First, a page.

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Title:
Coaxial cable connector
Kind Code:
B1
Inventors:
Hall, John Wesley (6091 Chambers Hill Road, Harrisburg, Pennsylvania 17111, US)
Hardy, Douglas John (545 South Wood Street, Middletown, Pennsylvania 17057, US)
Raudenbush, James Michael (57 Parmer Drive, Halifax, Pennsylvania 17032, US)
Foltz, Keith Richard (214 S. Harrisburg Street, Oberlin, Pennsylvania 17113, US)
Application Number:
EP20030250438
Publication Date:
08/20/2008
Filing Date:
01/24/2003
Assignee:
TYCO Electronics Corporation (2901 Fulling Mill Road, Middletown, Pennsylvania 17057, US)
International Classes:
H01R9/05; H01R13/52; H01R24/44
European Classes:
H01R13/52H; H01R17/12P
View Patent Images:
Domestic Patent References:
Foreign References:
DE19854503C
Attorney, Agent or Firm:
Warren, Keith Stanley (Baron Warren Redfern 19 South End, Kensington London W8 5BU, GB)
Claims:
1. A coaxial cable connector comprising a connector housing (30) for interfacing with a mating connector, a cable housing (21) connected to said connector housing and having an open ended recess (26), a core member (50) having guide means (13), said core member extending within said connector housing and said cable housing and at least partially into said open ended recess (26) so that said guide means is accessible through said open ended recess for receiving a coax cable inner conductor (i), and a cap (40) for sealing said open ended recess upon installation of said inner conductor of said coax cable, characterised in that cutouts or openings (28,29) bound the open ended recess (26) and are located on opposite sides of the cable housing (21).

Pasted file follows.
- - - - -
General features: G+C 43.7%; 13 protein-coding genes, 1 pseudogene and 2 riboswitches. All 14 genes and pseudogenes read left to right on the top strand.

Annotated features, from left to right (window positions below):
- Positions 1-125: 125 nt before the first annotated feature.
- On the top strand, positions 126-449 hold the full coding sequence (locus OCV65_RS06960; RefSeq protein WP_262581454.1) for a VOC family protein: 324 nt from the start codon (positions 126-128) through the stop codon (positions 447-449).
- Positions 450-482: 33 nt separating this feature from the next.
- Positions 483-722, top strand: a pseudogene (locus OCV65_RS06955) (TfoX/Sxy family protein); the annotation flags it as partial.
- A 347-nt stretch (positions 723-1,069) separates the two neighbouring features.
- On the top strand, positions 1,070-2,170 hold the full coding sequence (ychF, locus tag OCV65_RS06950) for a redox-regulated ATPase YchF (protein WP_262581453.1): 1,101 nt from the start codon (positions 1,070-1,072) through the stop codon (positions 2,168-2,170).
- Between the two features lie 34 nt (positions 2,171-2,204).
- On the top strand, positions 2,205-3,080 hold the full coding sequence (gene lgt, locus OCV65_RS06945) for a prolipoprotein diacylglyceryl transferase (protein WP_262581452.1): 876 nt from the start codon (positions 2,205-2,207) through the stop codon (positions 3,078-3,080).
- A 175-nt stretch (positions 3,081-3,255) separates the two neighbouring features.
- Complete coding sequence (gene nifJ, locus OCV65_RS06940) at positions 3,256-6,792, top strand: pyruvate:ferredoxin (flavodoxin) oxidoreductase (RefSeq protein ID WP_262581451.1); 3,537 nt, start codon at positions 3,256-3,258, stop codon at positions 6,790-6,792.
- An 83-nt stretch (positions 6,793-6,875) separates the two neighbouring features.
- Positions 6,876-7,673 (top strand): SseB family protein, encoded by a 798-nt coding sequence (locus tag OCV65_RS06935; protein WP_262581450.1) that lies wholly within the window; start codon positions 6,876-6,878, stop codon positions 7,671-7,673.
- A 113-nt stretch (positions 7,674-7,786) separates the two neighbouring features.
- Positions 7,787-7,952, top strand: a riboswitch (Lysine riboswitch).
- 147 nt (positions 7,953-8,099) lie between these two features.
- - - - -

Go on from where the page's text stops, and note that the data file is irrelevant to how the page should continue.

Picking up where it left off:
2. A connector as in claim 1, wherein the guide means comprises a first bore (13) through the core member (50) and a second bore (12) extends through a central portion of the core member and intersects said first bore.

3. A connector as in claim 1 or 2, wherein said connector housing (30) comprises an outer contact (31) configured for mating with a corresponding contact of a mating connector, a dielectric (32) for insulating said outer contact from said core member (50) and an external connector housing.

4. A connector as in claim 1, 2 or 3, wherein said cap (40) is a press-fit in said open ended recess (26).

5. A connector as in any preceding claim, wherein said cap (40) is unitary.

6. A connector as in any preceding claim, wherein said cap (40) includes flanges (48, 49) mating with said cutouts or openings (28,29).

7. A connector as in any preceding claim, wherein said cable housing (20) includes an external cable housing (21) surrounding a bore (23) with an outer conductor surface (24) and a ferrule (25) depending from said external cable housing.

8. A connector as in any preceding claim, wherein said connector housing (30) is connected to the cable housing (21) at a predetermined angle

Description:

The present invention generally relates to coaxial cable connectors and, more particularly, although not exclusively, to radio frequency coaxial connectors.

Radio frequency (RF) coaxial cable connectors are used for numerous automotive navigation and communication systems applications, such as global positioning systems (GPS), car radio, mobile phone, after-craah management and multimedia. The configuration of any given connector may depend on a number of requirements, such as wire termination configuration, (cable to cable connectors, cable to printed circuit board connectors, etc.), operational, performance and space requirements. For example, a specific automotive application may require a right angle, crimping-type SMB connector with 50 ohm impedance.